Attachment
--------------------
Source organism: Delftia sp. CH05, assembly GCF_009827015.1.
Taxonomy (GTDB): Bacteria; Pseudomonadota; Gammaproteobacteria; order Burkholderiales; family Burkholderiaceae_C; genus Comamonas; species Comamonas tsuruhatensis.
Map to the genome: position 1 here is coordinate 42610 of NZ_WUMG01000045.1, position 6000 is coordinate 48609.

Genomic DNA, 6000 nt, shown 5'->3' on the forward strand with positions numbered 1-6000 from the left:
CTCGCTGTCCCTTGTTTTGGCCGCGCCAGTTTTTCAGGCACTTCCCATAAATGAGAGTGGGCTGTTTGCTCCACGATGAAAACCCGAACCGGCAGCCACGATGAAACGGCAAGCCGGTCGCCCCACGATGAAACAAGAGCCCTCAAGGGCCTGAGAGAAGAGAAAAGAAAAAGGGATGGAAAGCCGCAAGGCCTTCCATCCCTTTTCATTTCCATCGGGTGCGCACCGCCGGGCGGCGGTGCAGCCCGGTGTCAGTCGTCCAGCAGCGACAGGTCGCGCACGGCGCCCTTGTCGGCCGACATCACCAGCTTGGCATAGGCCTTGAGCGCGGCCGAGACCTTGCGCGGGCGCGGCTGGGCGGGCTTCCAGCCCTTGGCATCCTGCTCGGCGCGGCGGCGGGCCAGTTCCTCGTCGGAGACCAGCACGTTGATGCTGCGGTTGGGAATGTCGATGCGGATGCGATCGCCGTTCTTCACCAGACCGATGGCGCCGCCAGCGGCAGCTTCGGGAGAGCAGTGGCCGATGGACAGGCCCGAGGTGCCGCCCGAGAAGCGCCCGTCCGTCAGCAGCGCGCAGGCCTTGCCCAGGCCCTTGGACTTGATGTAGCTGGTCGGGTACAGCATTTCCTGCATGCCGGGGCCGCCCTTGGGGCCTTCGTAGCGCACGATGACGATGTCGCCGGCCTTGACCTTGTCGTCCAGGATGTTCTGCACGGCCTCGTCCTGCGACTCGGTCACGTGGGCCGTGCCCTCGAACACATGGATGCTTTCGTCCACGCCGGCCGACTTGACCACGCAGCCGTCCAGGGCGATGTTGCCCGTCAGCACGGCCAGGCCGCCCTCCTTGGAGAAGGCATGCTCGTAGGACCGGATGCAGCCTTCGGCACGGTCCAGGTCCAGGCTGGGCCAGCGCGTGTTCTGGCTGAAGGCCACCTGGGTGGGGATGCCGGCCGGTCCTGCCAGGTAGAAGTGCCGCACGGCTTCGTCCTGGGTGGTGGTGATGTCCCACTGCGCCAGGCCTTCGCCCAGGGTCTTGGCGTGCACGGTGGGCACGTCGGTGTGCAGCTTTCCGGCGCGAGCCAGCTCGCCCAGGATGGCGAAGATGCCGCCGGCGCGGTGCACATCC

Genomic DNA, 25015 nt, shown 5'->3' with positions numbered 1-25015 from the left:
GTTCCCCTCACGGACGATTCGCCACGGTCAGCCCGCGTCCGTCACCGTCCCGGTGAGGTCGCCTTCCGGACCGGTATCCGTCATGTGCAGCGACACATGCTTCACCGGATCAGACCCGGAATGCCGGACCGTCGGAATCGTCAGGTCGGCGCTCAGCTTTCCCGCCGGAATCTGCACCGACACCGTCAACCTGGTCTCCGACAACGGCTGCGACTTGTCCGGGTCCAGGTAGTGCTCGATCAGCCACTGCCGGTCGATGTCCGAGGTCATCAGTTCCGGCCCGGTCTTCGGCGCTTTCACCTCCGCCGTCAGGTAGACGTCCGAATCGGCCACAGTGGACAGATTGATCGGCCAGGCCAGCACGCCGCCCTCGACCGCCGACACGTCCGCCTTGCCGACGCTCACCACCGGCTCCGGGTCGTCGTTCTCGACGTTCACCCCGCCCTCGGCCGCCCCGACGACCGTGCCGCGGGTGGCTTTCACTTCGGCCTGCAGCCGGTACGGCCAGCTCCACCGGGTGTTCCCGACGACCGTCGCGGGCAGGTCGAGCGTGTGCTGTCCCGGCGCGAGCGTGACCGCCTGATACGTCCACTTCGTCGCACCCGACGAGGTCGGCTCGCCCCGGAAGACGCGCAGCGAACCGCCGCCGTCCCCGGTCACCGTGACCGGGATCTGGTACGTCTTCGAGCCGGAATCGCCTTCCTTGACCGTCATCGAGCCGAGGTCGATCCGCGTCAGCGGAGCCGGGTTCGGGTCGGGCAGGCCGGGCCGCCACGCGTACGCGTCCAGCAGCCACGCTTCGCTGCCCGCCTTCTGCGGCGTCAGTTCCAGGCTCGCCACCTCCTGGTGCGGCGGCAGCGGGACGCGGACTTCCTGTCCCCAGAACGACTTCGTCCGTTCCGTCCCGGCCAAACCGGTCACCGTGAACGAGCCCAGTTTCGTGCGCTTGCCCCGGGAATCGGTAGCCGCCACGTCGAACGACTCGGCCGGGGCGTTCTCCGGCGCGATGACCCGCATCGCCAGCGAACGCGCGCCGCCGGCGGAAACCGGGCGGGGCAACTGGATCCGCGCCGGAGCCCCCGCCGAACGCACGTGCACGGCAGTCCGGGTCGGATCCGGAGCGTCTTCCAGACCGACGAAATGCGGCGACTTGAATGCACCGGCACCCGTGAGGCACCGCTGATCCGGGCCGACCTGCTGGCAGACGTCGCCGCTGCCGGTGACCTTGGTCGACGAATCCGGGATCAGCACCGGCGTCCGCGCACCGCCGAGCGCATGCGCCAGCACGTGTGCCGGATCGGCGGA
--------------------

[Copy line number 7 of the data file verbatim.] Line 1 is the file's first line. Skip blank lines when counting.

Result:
GTTCCCCTCACGGACGATTCGCCACGGTCAGCCCGCGTCCGTCACCGTCCCGGTGAGGTCGCCTTCCGGACCGGTATCCGTCATGTGCAGCGACACATGCTTCACCGGATCAGACCCGGAATGCCGGACCGTCGGAATCGTCAGGTCGGCGCTCAGCTTTCCCGCCGGAATCTGCACCGACACCGTCAACCTGGTCTCCGACAACGGCTGCGACTTGTCCGGGTCCAGGTAGTGCTCGATCAGCCACTGCCGGTCGATGTCCGAGGTCATCAGTTCCGGCCCGGTCTTCGGCGCTTTCACCTCCGCCGTCAGGTAGACGTCCGAATCGGCCACAGTGGACAGATTGATCGGCCAGGCCAGCACGCCGCCCTCGACCGCCGACACGTCCGCCTTGCCGACGCTCACCACCGGCTCCGGGTCGTCGTTCTCGACGTTCACCCCGCCCTCGGCCGCCCCGACGACCGTGCCGCGGGTGGCTTTCACTTCGGCCTGCAGCCGGTACGGCCAGCTCCACCGGGTGTTCCCGACGACCGTCGCGGGCAGGTCGAGCGTGTGCTGTCCCGGCGCGAGCGTGACCGCCTGATACGTCCACTTCGTCGCACCCGACGAGGTCGGCTCGCCCCGGAAGACGCGCAGCGAACCGCCGCCGTCCCCGGTCACCGTGACCGGGATCTGGTACGTCTTCGAGCCGGAATCGCCTTCCTTGACCGTCATCGAGCCGAGGTCGATCCGCGTCAGCGGAGCCGGGTTCGGGTCGGGCAGGCCGGGCCGCCACGCGTACGCGTCCAGCAGCCACGCTTCGCTGCCCGCCTTCTGCGGCGTCAGTTCCAGGCTCGCCACCTCCTGGTGCGGCGGCAGCGGGACGCGGACTTCCTGTCCCCAGAACGACTTCGTCCGTTCCGTCCCGGCCAAACCGGTCACCGTGAACGAGCCCAGTTTCGTGCGCTTGCCCCGGGAATCGGTAGCCGCCACGTCGAACGACTCGGCCGGGGCGTTCTCCGGCGCGATGACCCGCATCGCCAGCGAACGCGCGCCGCCGGCGGAAACCGGGCGGGGCAACTGGATCCGCGCCGGAGCCCCCGCCGAACGCACGTGCACGGCAGTCCGGGTCGGATCCGGAGCGTCTTCCAGACCGACGAAATGCGGCGACTTGAATGCACCGGCACCCGTGAGGCACCGCTGATCCGGGCCGACCTGCTGGCAGACGTCGCCGCTGCCGGTGACCTTGGTCGACGAATCCGGGATCAGCACCGGCGTCCGCGCACCGCCGAGCGCATGCGCCAGCACGTGTGCCGGATCGGCGGA